The best way to ship a stretched canvas frame

Written by daniel glendening
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The best way to ship a stretched canvas frame
Bubble wrap is an essential packing material in packing art and canvases for shipment. (bubble wrap image by MichMac from Fotolia.com)

Whether you are shipping an unpainted stretched canvas or a finished work of art, as a gift to a dear friend or to a gallery for exhibition, you want your work to arrive safely and undamaged at its destination. In order to ensure that your canvas travels safely, it must be packaged securely. Preparing a stretched canvas frame for shipping requires a few simple supplies to be sure your canvas arrives intact and unscathed.

Skill level:
Easy

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Things you need

  • Utility knife
  • Glassine paper
  • Bubble wrap
  • Heavy-duty packaging tape
  • Cardboard
  • Measuring tape

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Instructions

  1. 1

    Cut a piece of glassine paper, a resilient glazed paper, large enough to wrap your canvas. Wrap the canvas in the glassine, being sure to smoothly cover the front surface of your canvas. Securely tape the glassine closed on the back side of the canvas. The glassine will protect the surface of your canvas.

  2. 2

    Wrap the canvas in a single layer of bubble wrap, securing the wrap with packaging tape.

  3. 3

    Cut out smaller pieces of bubble wrap to wrap around the corners of your canvas. The corners are the most vulnerable to dents or other damage, and so require extra protection. Fold the bubble wrap over the corners, from front to back and overlapping the corner. Tape bubble wrap securely in place on the corners.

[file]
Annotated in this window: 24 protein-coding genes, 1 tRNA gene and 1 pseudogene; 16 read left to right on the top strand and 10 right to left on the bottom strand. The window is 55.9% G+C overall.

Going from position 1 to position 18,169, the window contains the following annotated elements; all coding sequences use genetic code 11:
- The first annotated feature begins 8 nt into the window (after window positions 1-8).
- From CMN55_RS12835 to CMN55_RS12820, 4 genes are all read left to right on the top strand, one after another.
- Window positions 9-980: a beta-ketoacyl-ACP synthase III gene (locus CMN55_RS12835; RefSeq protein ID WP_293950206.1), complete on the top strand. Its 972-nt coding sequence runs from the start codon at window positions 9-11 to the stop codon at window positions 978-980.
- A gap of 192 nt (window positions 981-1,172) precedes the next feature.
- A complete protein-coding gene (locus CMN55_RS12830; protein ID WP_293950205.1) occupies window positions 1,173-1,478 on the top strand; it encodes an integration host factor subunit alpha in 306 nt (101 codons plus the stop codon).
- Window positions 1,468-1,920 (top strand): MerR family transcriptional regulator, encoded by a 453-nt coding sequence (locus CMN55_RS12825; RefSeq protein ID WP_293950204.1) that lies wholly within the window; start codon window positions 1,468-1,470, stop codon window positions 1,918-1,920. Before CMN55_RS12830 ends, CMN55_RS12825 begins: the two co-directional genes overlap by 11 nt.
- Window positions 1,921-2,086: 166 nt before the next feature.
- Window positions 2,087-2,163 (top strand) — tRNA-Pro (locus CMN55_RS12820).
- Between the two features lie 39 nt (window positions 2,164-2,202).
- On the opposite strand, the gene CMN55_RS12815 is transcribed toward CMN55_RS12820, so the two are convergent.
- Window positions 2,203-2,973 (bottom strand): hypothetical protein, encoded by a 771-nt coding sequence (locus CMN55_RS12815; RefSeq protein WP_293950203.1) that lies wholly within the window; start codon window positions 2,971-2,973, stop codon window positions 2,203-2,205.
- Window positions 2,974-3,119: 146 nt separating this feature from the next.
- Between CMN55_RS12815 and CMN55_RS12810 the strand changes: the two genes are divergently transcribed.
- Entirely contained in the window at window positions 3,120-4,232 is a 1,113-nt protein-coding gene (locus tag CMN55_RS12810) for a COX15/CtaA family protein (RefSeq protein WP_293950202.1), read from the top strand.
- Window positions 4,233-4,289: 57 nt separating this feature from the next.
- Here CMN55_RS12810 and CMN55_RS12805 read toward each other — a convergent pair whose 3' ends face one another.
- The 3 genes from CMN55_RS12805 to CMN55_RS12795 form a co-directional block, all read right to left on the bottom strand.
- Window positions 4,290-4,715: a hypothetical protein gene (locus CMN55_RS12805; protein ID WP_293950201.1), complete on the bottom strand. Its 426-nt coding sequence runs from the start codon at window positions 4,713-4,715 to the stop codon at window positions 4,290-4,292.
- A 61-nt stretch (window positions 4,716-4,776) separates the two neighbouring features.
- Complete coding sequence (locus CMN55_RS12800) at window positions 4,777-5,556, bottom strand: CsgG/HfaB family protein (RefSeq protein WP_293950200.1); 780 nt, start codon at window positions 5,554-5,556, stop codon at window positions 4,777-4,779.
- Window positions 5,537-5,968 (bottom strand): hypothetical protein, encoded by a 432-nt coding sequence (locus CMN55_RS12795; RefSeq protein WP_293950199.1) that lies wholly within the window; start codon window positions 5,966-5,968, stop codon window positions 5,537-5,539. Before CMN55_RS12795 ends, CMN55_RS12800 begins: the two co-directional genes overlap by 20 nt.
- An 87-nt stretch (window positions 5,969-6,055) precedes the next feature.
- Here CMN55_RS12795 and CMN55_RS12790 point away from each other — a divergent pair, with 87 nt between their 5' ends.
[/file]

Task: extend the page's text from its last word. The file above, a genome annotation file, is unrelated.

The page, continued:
4. 4

    Wrap the canvas in additional layers of bubble wrap. Wrap the canvas in two layers horizontally and two layers vertically, securely taping the wrapping in place.

  5. 5

    Measure your wrapped canvas. Because of the additional bulk of the bubble wrap, your canvas will now be somewhat larger than its original dimensions.

  6. 6

    Cut a sheet of cardboard large enough to cover one face of the canvas and all four sides (for example, if your wrapped canvas is 17 inches by 21 inches by 3 inches, you will need to cut a piece of cardboard that is 17 inches plus 3 inches plus 3 inches, by 21 inches plus 3 inches plus 3 inches).

  7. 7

    Score your sheet of cardboard, carefully using the utility knife to mark the surface without cutting through, so that the sides (in the previous example, 3 inches on each side of your sheet of cardboard) may be folded upward. This will leave a 3-inch square on each corner of your sheet of cardboard. Cut through one edge of this scored square, so that the flap may be folded over.

  8. 8

    Fold the sides of the cardboard up, making an open box sized to fit your canvas. Place your canvas inside. Securely tape the sides of your box up, folding over the corner flaps and taping them in place. Be sure to tape all edges and corners of your box.

  9. 9

    Make a second open box following the same steps. Fit this second box over the first, securing your wrapped canvas inside. Tape up all edges and corners of your cardboard box, leaving no open scores or seams.

Tips and warnings

  • If your canvas is large or exceptionally valuable, it may be advisable to double-box your canvas, wrapping the first box in additional bubble wrap and building a second box around it.
  • If you are unable to build your own box, you may be able to find suitable sized mirror packing boxes from a moving or storage company, or strong boxes from a company such as Air Float Systems.
  • Even when canvases are securely packed, be sure to clearly label them as "Fragile" when shipping, and purchase insurance from your mail carrier.

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